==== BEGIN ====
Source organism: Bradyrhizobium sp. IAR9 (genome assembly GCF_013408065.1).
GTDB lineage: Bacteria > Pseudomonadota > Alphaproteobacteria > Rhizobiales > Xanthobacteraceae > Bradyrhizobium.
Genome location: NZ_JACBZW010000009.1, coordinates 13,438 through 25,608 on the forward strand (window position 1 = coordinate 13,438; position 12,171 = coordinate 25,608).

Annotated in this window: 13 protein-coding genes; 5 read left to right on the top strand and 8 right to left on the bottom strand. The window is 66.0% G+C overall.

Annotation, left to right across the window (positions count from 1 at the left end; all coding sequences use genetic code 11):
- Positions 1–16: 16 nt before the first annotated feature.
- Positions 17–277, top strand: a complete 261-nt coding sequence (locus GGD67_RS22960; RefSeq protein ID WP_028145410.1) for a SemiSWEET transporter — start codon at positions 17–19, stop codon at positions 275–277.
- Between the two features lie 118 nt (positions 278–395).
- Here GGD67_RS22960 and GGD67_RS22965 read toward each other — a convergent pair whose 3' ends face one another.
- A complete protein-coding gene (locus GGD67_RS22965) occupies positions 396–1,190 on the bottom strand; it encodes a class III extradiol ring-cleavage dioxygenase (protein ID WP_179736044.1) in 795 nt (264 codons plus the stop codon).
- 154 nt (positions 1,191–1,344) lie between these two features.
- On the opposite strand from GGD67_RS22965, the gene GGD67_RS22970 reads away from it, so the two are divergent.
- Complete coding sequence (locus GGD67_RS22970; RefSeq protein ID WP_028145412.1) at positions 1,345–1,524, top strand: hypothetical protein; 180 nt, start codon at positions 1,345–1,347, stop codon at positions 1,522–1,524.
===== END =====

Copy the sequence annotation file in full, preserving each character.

Source organism: Bradyrhizobium sp. IAR9 (genome assembly GCF_013408065.1).
GTDB lineage: Bacteria > Pseudomonadota > Alphaproteobacteria > Rhizobiales > Xanthobacteraceae > Bradyrhizobium.
Genome location: NZ_JACBZW010000009.1, coordinates 13,438 through 25,608 on the forward strand (window position 1 = coordinate 13,438; position 12,171 = coordinate 25,608).

Annotated in this window: 13 protein-coding genes; 5 read left to right on the top strand and 8 right to left on the bottom strand. The window is 66.0% G+C overall.

Annotation, left to right across the window (positions count from 1 at the left end; all coding sequences use genetic code 11):
- Positions 1–16: 16 nt before the first annotated feature.
- Positions 17–277, top strand: a complete 261-nt coding sequence (locus GGD67_RS22960; RefSeq protein ID WP_028145410.1) for a SemiSWEET transporter — start codon at positions 17–19, stop codon at positions 275–277.
- Between the two features lie 118 nt (positions 278–395).
- Here GGD67_RS22960 and GGD67_RS22965 read toward each other — a convergent pair whose 3' ends face one another.
- A complete protein-coding gene (locus GGD67_RS22965) occupies positions 396–1,190 on the bottom strand; it encodes a class III extradiol ring-cleavage dioxygenase (protein ID WP_179736044.1) in 795 nt (264 codons plus the stop codon).
- 154 nt (positions 1,191–1,344) lie between these two features.
- On the opposite strand from GGD67_RS22965, the gene GGD67_RS22970 reads away from it, so the two are divergent.
- Complete coding sequence (locus GGD67_RS22970; RefSeq protein ID WP_028145412.1) at positions 1,345–1,524, top strand: hypothetical protein; 180 nt, start codon at positions 1,345–1,347, stop codon at positions 1,522–1,524.